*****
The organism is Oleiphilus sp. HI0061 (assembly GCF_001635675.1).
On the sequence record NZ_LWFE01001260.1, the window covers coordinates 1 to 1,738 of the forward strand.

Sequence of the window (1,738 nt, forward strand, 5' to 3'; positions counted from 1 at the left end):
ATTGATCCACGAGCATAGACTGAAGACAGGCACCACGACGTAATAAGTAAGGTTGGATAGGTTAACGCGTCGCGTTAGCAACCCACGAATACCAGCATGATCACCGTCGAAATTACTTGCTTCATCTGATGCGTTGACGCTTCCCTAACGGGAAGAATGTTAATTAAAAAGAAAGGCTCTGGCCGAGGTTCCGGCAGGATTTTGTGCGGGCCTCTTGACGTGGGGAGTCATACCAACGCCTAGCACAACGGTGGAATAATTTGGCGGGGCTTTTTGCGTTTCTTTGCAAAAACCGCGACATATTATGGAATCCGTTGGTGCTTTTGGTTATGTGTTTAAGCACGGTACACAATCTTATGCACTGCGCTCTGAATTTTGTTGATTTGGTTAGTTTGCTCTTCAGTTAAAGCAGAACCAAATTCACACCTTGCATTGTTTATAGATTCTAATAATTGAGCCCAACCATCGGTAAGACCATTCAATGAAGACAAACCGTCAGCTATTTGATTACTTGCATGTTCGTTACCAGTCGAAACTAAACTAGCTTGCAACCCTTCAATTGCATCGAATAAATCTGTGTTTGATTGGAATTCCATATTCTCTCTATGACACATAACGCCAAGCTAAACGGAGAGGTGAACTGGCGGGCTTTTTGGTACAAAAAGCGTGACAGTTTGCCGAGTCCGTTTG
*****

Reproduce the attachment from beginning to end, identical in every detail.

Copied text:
The organism is Oleiphilus sp. HI0061 (assembly GCF_001635675.1).
On the sequence record NZ_LWFE01001260.1, the window covers coordinates 1 to 1,738 of the forward strand.

Sequence of the window (1,738 nt, forward strand, 5' to 3'; positions counted from 1 at the left end):
ATTGATCCACGAGCATAGACTGAAGACAGGCACCACGACGTAATAAGTAAGGTTGGATAGGTTAACGCGTCGCGTTAGCAACCCACGAATACCAGCATGATCACCGTCGAAATTACTTGCTTCATCTGATGCGTTGACGCTTCCCTAACGGGAAGAATGTTAATTAAAAAGAAAGGCTCTGGCCGAGGTTCCGGCAGGATTTTGTGCGGGCCTCTTGACGTGGGGAGTCATACCAACGCCTAGCACAACGGTGGAATAATTTGGCGGGGCTTTTTGCGTTTCTTTGCAAAAACCGCGACATATTATGGAATCCGTTGGTGCTTTTGGTTATGTGTTTAAGCACGGTACACAATCTTATGCACTGCGCTCTGAATTTTGTTGATTTGGTTAGTTTGCTCTTCAGTTAAAGCAGAACCAAATTCACACCTTGCATTGTTTATAGATTCTAATAATTGAGCCCAACCATCGGTAAGACCATTCAATGAAGACAAACCGTCAGCTATTTGATTACTTGCATGTTCGTTACCAGTCGAAACTAAACTAGCTTGCAACCCTTCAATTGCATCGAATAAATCTGTGTTTGATTGGAATTCCATATTCTCTCTATGACACATAACGCCAAGCTAAACGGAGAGGTGAACTGGCGGGCTTTTTGGTACAAAAAGCGTGACAGTTTGCCGAGTCCGTTTG